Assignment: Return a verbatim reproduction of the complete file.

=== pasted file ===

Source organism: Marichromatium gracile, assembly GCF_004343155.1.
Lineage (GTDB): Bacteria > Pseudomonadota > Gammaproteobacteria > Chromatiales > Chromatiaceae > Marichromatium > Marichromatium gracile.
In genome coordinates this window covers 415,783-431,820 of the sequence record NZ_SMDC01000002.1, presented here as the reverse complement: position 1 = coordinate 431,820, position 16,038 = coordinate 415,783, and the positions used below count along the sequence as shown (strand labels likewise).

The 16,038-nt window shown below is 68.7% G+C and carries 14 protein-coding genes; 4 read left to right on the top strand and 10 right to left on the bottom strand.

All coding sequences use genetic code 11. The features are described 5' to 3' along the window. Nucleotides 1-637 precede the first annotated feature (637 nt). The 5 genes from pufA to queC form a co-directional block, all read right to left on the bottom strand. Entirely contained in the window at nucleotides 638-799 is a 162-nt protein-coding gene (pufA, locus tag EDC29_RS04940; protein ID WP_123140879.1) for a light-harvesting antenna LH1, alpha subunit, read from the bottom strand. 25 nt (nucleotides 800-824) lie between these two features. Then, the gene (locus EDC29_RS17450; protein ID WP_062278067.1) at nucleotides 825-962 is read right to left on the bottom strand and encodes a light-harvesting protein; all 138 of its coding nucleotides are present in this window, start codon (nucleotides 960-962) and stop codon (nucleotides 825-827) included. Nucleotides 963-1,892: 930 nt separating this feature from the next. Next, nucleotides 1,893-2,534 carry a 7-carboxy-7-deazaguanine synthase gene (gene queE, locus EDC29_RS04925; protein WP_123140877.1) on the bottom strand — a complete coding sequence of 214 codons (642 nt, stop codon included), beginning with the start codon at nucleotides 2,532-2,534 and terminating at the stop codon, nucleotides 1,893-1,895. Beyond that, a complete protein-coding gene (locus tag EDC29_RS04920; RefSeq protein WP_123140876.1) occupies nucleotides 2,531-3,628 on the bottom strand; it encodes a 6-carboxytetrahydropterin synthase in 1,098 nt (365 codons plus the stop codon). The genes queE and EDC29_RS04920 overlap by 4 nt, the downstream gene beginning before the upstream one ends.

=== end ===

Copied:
Source organism: Marichromatium gracile, assembly GCF_004343155.1.
Lineage (GTDB): Bacteria > Pseudomonadota > Gammaproteobacteria > Chromatiales > Chromatiaceae > Marichromatium > Marichromatium gracile.
In genome coordinates this window covers 415,783-431,820 of the sequence record NZ_SMDC01000002.1, presented here as the reverse complement: position 1 = coordinate 431,820, position 16,038 = coordinate 415,783, and the positions used below count along the sequence as shown (strand labels likewise).

The 16,038-nt window shown below is 68.7% G+C and carries 14 protein-coding genes; 4 read left to right on the top strand and 10 right to left on the bottom strand.

All coding sequences use genetic code 11. The features are described 5' to 3' along the window. Nucleotides 1-637 precede the first annotated feature (637 nt). The 5 genes from pufA to queC form a co-directional block, all read right to left on the bottom strand. Entirely contained in the window at nucleotides 638-799 is a 162-nt protein-coding gene (pufA, locus tag EDC29_RS04940; protein ID WP_123140879.1) for a light-harvesting antenna LH1, alpha subunit, read from the bottom strand. 25 nt (nucleotides 800-824) lie between these two features. Then, the gene (locus EDC29_RS17450; protein ID WP_062278067.1) at nucleotides 825-962 is read right to left on the bottom strand and encodes a light-harvesting protein; all 138 of its coding nucleotides are present in this window, start codon (nucleotides 960-962) and stop codon (nucleotides 825-827) included. Nucleotides 963-1,892: 930 nt separating this feature from the next. Next, nucleotides 1,893-2,534 carry a 7-carboxy-7-deazaguanine synthase gene (gene queE, locus EDC29_RS04925; protein WP_123140877.1) on the bottom strand — a complete coding sequence of 214 codons (642 nt, stop codon included), beginning with the start codon at nucleotides 2,532-2,534 and terminating at the stop codon, nucleotides 1,893-1,895. Beyond that, a complete protein-coding gene (locus tag EDC29_RS04920; RefSeq protein WP_123140876.1) occupies nucleotides 2,531-3,628 on the bottom strand; it encodes a 6-carboxytetrahydropterin synthase in 1,098 nt (365 codons plus the stop codon). The genes queE and EDC29_RS04920 overlap by 4 nt, the downstream gene beginning before the upstream one ends.